Alderman Melissa Wynne, 3rd Ward, wants to ban loft-style bedrooms that lack their own windows in new construction in Evanston.
But several of her aldermanic colleagues failed to see the need for such a ban when they discussed the issue this week.
Ald. Wynne says she thinks the so-called windowless bedrooms, which get their light and fresh air from adjoining
rooms through openings in walls above eye level, are acceptable in conversions of older buildings to residential use, where the layout of the floors may make alternative approaches unfeasible.
She says those buildings usually have high ceilings that provide sufficient light and air.
But in new construction, where ceilings are generally lower, she says the designs don’t work. She also argued that if architects are forced to provide windows in bedrooms in new construction they’ll come up with more attractive designs.
“Otherwise we get lower quality architecture — railroad flats,” she claimed.
The practice is allowed in both new construction and conversions under the International Building Code which Evanston and many other communities have adopted. But Ald. Wynne said Chicago doesn’t allow the design in new construction.
Alderman Lionel Jean-Baptiste, 2nd Ward, said he’s opposed the ban. He said the lack of a window doesn’t mean there’s not ventilation or light in the unit.
He said he’s familiar with the design in a new building on Maple developed by Tom Roszak and said it has plenty of light.
Alderman Ann Rainey, 2nd ward, said, “I think we have better things to do than pass this ordinance.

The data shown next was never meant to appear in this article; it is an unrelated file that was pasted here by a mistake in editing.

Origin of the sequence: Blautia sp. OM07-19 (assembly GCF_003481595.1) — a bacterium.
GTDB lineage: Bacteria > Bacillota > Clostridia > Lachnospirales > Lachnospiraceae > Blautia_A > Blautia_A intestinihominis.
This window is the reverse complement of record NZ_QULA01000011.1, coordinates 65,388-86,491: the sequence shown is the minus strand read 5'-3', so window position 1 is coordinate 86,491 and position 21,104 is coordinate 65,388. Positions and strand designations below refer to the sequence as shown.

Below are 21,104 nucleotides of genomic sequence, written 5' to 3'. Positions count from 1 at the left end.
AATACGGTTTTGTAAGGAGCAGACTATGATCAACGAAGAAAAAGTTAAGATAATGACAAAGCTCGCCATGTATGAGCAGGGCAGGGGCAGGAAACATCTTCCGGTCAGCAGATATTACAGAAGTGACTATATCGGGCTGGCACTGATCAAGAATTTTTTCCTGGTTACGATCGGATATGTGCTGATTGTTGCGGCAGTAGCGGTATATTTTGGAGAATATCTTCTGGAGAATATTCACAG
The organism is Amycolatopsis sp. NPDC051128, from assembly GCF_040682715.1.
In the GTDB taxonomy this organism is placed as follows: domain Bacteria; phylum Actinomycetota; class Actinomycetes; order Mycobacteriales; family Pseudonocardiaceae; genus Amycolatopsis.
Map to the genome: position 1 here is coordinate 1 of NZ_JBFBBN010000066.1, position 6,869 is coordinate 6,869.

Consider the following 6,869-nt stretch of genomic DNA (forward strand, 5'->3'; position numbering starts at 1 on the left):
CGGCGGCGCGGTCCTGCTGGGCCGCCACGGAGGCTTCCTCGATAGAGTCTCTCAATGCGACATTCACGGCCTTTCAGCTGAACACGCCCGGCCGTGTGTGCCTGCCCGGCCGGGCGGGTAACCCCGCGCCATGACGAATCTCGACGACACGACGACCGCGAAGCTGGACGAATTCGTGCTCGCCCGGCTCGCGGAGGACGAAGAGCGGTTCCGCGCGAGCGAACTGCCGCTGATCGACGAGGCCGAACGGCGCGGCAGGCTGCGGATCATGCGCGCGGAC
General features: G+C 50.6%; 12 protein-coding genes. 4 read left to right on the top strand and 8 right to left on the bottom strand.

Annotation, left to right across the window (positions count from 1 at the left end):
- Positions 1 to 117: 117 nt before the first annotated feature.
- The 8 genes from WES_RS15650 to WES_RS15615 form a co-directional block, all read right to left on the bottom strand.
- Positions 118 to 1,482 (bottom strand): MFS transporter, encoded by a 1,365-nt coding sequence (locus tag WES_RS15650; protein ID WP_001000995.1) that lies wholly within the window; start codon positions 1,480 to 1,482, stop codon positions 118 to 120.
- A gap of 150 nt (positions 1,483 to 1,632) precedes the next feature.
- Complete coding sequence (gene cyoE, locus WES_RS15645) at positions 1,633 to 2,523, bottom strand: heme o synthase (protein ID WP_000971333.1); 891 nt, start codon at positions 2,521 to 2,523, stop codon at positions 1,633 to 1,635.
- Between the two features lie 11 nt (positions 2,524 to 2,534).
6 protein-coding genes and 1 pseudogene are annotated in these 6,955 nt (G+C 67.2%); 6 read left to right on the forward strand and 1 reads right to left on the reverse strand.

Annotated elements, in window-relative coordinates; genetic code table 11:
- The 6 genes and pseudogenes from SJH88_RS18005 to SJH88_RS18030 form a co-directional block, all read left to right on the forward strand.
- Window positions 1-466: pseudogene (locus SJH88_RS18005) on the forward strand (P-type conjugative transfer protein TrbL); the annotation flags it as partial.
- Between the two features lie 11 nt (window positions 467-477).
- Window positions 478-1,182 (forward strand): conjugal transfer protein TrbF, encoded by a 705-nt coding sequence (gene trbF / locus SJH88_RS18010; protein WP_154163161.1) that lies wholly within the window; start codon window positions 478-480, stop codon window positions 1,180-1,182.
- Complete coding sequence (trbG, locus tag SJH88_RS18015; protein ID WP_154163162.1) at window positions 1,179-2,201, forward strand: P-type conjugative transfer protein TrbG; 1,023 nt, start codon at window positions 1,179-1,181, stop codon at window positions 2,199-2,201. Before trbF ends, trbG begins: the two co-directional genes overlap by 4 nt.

Buyers, she said, should be able to decide whether they want to accept a design without a bedroom window.
She said builders would be likely to call the spaces dens instead of bedrooms, but buyers would still use them for bedrooms.
“Are we going to go around and inspect newly constructed private homes to make sure nobody put a bed in the den?” she asked.
Alderman Cheryl Wollin, 1st Ward, suggested the windowless bedrooms are part of a technique developers use to get the maximum number of small units in a building and effectively design it just for student use.
But Ald. Jean-Baptiste responded that changing the bedroom rule wouldn’t affect the unit sizes. “If the intent is to set a minimum size for apartments, let’s talk about that,” he said.
And Alderman Steve Bernstein, 4th Ward, said, “If the issue is jamming students into a building, we still have an ordinance limiting to three the number of unrelated people in a dwelling unit — no matter how many bedrooms it has.”
He added that some of the renovated units he’s seen that have bedrooms that draw their light from an adjacent room were “incredibly wonderful.”
The aldermen voted to postpone action on the measure and seek comments from architects before they discuss the proposal further.